Bittersweet wedding held at family property in outback QLD
Sentimental wedding for Winton couple and their family
GETTING married on her husband-to-be's family property was a sentimental time for bride Bianca (nee West).
Marrying Josiah Phillott last month, the wedding was held on the Phillott's property, Carisbrooke Station, outside of Winton, in outback Queensland.
Having been through its trials and tribulations, it was an emotional time for the Phillott family.
"It is bitter-sweet for them going back out there ... It also bought back all those memories, it was hard for them but at the same time Charlie was so proud to have his kids be there at their home," Bianca said.
But the property goes way back in Bianca's family as well.
Bianca's grandparents on her mother's side, Mick and Joyce Malone, worked on the Carisebrook Station.
It was their first ever posting working together as a married couple.
After they worked there, Charlie Phillott - who would in many years time, become Bianca's grandfather-in-law, bought the property.
"It was such a special serendipitous memory ... my family was there before Josiah's," Bianca said.
"That was part of the drive to have it (the wedding) there.
A true cattleman, Bianca's grandfather Mick Maloney, sadly passed away five years ago. He was working on cattle stations a year before he died.
"He was one of those blokes who was working up until he 80 years old," Bianca said.
In honour of him, Josiah wore the tie-pin Mick wore when he married Joyce.
The wedding was filled with many other sentimental additions.
"My dress was made by the same dressmaker who made my mum's dress and from her wedding dress and lace from Nanna's dress," she said.
Sentimental feelings aside, Bianca and Josiah, who live in Charters Towers, chose to have the wedding at the Winton property so they could support the small town's economy that is facing tough times at the moment.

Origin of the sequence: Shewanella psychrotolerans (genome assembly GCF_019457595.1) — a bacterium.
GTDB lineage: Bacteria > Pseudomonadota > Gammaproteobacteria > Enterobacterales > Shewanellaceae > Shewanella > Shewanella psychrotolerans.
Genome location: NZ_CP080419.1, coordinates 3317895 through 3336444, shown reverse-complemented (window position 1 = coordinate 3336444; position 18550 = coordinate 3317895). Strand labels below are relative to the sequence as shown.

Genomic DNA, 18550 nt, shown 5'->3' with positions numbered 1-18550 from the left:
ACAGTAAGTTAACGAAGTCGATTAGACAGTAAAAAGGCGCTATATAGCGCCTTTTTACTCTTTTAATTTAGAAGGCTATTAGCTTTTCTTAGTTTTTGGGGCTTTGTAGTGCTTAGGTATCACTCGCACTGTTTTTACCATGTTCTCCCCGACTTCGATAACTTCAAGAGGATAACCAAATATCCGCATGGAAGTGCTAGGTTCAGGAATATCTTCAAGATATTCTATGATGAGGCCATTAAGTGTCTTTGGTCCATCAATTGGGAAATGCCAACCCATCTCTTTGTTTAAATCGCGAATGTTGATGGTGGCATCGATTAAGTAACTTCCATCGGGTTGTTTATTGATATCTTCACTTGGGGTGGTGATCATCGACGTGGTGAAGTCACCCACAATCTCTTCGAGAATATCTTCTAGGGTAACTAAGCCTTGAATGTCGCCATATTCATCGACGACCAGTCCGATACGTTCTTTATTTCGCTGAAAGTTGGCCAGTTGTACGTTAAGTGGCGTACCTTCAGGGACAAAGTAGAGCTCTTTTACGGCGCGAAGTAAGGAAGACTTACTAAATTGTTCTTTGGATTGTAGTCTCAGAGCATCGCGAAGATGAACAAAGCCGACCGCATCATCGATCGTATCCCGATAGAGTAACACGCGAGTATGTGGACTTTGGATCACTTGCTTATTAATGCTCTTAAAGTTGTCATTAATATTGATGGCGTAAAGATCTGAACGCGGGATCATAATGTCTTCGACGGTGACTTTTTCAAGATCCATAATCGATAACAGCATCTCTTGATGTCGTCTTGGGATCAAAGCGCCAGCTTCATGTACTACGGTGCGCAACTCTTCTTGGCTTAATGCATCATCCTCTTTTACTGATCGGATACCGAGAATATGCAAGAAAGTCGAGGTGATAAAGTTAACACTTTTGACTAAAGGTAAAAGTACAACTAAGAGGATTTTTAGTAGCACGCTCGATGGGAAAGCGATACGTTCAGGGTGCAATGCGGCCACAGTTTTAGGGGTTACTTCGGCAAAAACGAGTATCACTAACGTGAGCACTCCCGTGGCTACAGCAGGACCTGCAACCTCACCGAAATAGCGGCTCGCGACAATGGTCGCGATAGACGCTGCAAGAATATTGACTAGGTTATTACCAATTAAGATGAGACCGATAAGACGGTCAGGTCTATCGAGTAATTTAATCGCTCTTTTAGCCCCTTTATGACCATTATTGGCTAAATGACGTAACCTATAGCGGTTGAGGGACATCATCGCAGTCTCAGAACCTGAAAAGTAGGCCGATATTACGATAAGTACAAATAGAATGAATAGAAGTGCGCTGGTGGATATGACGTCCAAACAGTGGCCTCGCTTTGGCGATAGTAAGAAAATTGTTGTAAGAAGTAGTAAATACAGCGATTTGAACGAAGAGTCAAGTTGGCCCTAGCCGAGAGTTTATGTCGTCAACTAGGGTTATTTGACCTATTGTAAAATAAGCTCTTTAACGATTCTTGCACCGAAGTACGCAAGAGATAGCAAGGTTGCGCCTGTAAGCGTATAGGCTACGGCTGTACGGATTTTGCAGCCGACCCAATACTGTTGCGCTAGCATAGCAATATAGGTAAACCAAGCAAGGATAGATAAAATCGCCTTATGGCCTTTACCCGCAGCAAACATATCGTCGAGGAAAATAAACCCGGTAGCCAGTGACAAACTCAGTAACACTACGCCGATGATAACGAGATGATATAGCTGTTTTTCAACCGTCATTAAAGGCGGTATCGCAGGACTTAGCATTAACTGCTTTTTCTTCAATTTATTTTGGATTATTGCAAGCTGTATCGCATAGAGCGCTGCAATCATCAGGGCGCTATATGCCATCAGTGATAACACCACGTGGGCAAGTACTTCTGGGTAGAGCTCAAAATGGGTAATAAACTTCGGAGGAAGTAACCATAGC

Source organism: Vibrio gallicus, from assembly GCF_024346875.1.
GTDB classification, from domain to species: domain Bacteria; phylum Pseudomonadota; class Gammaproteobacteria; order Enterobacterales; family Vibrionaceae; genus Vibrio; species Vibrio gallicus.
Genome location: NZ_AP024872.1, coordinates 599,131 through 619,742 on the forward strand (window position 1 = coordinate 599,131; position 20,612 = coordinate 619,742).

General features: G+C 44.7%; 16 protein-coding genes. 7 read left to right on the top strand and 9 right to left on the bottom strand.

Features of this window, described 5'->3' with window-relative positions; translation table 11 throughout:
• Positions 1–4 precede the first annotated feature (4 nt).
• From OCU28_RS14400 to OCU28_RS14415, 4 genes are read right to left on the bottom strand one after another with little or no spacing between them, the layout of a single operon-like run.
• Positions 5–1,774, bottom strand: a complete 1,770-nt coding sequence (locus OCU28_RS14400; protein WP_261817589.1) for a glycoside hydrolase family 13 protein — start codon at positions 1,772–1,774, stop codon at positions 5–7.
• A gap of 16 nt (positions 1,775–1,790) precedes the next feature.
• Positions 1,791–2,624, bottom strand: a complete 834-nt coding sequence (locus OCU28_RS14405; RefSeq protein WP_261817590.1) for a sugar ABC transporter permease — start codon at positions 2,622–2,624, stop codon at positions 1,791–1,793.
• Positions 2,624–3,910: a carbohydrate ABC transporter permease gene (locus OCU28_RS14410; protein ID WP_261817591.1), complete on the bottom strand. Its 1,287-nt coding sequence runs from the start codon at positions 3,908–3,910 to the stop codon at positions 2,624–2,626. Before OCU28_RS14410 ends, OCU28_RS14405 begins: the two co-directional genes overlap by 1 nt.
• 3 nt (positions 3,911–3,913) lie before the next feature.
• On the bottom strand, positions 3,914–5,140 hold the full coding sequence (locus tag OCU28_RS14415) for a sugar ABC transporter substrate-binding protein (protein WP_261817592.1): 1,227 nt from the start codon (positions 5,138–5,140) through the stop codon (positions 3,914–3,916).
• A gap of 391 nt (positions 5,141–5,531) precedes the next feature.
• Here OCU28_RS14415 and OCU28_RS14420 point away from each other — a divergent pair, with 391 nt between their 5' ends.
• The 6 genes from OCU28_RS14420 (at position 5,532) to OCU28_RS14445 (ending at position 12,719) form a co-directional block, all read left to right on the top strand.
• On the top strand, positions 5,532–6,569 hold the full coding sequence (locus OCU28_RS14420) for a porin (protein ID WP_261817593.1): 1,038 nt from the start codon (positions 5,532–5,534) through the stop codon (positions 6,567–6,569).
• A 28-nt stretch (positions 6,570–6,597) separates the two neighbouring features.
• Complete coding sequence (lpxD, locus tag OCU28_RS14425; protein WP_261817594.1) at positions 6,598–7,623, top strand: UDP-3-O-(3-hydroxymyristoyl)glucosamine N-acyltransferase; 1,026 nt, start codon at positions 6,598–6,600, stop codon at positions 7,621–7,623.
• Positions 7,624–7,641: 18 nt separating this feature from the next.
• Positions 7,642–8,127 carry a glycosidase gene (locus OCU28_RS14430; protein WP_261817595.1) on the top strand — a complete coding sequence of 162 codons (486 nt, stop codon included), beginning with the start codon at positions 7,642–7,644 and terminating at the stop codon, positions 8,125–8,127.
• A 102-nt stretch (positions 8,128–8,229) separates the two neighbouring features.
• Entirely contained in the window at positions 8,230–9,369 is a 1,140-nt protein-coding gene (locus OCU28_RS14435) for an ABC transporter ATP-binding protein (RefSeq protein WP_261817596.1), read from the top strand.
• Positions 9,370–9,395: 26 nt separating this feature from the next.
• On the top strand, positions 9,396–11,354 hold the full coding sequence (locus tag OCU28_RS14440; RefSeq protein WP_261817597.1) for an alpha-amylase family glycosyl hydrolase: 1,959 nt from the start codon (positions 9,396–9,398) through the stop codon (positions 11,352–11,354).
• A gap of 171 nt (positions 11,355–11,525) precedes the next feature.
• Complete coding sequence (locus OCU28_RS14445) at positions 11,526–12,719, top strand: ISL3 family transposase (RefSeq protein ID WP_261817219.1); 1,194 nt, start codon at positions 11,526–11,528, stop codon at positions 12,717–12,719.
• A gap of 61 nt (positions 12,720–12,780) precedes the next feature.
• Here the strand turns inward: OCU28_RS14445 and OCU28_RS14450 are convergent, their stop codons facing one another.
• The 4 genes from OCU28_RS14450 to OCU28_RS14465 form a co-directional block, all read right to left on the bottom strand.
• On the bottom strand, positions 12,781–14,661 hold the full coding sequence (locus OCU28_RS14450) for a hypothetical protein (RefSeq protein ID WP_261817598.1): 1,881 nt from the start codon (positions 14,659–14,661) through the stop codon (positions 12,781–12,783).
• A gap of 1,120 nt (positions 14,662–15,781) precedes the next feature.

With 110 guests, every single guest except for Grandfather Charlie had to travel to Winton.
It meant guests had feeds at the pubs, sweets were bought at the bakery and accommodation businesses had a spike.
"That would have helped a lot of the Winton economy... we wanted to support the little local guys," Bianca said.
The couple met through rugby and have been together for six years before getting engaged in February last year.
They are parents to little Fletcher, who has just turned one.
Bianca, 30, is also seven months pregnant, with a second baby due in November.
"That made it interesting when we were traipsing around the countryside to try and get cool photos," she said.
Josiah, 23, said it was "pretty special" to have their wedding on a property that has been in his family for over 50 years.
Growing up on the farm, the land holds "half of his childhood memories".
"Just general farm work, helping Dad fencing, checking the waters every day to stuff but you just sum it up as farm work," he said.
A well-known grazing family, Josiah said he was "very proud" to be a Phillott.
Carisbrooke has seen it's fair share
THE DROUGHT hasn't been the only thing that has played havoc with Carisbrooke Station, Winton.
The 50,000-acre outback Queensland property has been in the limelight many times before.
The Phillott family were subject of media attention in 2014-2015 when Charlie Phillott snr fought the bank to get his farm back at the age of 81.
A long story, the short version is that Landmark at the time held the loan over the property. Landmark had entered an agreement with ANZ bank to take care of many of their loans.
Shortly into the deal, the ANZ halved the equity value of Carisbrooke, paving a way for the loan to subsequently go into default.
The Phillotts had never missed a payment, yet Carisbrooke was foreclosed and repossessed by the bank in March 2014.